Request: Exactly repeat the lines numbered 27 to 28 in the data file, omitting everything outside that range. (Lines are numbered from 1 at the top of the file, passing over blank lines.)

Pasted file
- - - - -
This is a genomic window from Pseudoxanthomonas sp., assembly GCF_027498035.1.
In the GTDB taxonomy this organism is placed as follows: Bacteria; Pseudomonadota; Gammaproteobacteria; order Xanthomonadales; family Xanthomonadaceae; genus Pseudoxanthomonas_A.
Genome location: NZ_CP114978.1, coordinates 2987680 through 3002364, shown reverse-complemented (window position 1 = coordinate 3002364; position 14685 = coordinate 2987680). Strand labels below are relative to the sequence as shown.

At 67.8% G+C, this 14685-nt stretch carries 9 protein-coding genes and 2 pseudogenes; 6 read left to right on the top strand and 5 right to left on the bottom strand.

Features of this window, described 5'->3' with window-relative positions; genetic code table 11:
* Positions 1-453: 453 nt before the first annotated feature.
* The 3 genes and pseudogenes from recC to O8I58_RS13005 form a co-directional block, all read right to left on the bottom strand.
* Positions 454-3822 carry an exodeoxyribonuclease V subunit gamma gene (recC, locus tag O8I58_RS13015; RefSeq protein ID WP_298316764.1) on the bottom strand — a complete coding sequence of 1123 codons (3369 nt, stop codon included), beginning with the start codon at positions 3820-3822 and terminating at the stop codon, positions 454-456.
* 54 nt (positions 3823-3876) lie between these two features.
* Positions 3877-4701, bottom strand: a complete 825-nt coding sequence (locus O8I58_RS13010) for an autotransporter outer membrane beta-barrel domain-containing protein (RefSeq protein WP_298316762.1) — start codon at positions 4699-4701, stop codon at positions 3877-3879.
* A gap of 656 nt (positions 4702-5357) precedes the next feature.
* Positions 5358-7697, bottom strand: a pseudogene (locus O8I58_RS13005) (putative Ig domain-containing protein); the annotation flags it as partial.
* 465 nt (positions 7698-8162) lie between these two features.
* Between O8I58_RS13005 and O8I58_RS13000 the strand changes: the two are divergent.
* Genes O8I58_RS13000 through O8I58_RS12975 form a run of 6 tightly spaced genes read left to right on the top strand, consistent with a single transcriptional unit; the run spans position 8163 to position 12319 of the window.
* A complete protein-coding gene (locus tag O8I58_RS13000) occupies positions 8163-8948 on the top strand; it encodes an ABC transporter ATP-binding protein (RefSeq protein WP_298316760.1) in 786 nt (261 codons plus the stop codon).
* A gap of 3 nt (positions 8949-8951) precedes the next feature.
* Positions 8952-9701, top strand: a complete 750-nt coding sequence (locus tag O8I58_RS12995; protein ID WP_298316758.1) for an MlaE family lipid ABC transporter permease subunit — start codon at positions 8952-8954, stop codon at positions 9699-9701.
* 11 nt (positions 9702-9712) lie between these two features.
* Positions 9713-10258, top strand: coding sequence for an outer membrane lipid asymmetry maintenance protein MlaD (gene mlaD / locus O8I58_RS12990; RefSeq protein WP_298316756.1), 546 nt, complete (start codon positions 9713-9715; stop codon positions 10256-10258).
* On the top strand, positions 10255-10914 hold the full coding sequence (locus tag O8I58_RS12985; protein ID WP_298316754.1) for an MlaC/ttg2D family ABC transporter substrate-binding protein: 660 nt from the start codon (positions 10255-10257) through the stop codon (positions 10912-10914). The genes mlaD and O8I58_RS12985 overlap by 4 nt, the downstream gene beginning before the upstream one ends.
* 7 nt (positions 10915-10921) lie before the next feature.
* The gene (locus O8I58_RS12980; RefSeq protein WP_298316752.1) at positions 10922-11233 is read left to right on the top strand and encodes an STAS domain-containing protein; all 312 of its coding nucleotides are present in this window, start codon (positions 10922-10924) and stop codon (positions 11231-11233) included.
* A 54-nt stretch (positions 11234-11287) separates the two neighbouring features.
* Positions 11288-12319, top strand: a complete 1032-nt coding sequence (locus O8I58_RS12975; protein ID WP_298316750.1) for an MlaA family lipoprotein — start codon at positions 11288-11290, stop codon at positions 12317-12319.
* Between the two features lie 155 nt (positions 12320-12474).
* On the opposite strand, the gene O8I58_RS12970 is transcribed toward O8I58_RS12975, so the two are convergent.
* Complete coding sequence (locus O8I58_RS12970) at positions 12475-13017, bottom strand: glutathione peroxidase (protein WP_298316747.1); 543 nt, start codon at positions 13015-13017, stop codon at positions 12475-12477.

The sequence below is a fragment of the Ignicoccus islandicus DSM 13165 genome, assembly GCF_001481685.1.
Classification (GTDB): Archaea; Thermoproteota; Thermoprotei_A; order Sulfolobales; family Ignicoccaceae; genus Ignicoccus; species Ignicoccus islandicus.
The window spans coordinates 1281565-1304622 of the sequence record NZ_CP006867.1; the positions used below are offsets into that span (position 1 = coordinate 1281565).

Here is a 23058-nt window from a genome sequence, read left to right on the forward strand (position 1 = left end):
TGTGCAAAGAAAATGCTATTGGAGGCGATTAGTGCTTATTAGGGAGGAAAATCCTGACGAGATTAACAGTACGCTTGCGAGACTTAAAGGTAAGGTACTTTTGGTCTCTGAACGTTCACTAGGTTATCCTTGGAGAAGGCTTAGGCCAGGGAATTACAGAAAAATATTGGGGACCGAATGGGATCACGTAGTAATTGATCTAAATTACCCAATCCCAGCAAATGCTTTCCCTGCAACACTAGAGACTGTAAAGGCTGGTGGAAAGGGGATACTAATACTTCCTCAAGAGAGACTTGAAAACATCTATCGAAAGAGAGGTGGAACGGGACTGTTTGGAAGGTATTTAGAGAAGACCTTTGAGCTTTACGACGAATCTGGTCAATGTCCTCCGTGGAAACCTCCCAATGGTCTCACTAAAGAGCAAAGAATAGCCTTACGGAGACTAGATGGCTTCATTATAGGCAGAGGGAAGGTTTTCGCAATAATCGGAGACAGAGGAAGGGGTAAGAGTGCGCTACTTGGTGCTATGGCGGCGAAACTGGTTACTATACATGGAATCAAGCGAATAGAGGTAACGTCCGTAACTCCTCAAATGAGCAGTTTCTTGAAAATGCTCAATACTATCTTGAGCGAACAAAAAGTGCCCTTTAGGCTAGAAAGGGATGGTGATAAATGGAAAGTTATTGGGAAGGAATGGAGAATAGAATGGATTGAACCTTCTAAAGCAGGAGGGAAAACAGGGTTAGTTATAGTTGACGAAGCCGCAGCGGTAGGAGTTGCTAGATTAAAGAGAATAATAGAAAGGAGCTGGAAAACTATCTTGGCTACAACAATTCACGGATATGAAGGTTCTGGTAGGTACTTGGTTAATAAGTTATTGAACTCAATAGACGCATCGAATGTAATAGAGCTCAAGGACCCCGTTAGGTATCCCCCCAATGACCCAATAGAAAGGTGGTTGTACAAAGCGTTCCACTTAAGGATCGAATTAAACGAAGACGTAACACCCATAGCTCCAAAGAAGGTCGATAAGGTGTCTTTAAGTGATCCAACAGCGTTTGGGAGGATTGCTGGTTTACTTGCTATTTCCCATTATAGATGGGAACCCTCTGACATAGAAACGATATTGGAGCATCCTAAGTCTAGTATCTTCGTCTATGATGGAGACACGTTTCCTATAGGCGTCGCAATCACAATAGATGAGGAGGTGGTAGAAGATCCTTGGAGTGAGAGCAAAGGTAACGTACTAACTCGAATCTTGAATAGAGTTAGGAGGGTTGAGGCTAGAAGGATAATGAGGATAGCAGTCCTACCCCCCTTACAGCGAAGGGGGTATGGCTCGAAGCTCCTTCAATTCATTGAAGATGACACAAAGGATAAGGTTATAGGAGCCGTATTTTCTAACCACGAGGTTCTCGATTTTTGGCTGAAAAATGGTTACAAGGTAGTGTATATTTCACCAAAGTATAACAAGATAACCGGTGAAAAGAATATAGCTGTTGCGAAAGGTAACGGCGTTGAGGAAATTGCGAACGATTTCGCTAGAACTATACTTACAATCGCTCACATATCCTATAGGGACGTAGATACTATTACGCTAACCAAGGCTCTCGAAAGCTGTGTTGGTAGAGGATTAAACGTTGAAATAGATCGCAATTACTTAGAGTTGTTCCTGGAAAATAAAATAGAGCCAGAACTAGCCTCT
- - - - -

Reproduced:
* On the opposite strand, the gene O8I58_RS12970 is transcribed toward O8I58_RS12975, so the two are convergent.
* Complete coding sequence (locus O8I58_RS12970) at positions 12475-13017, bottom strand: glutathione peroxidase (protein WP_298316747.1); 543 nt, start codon at positions 13015-13017, stop codon at positions 12475-12477.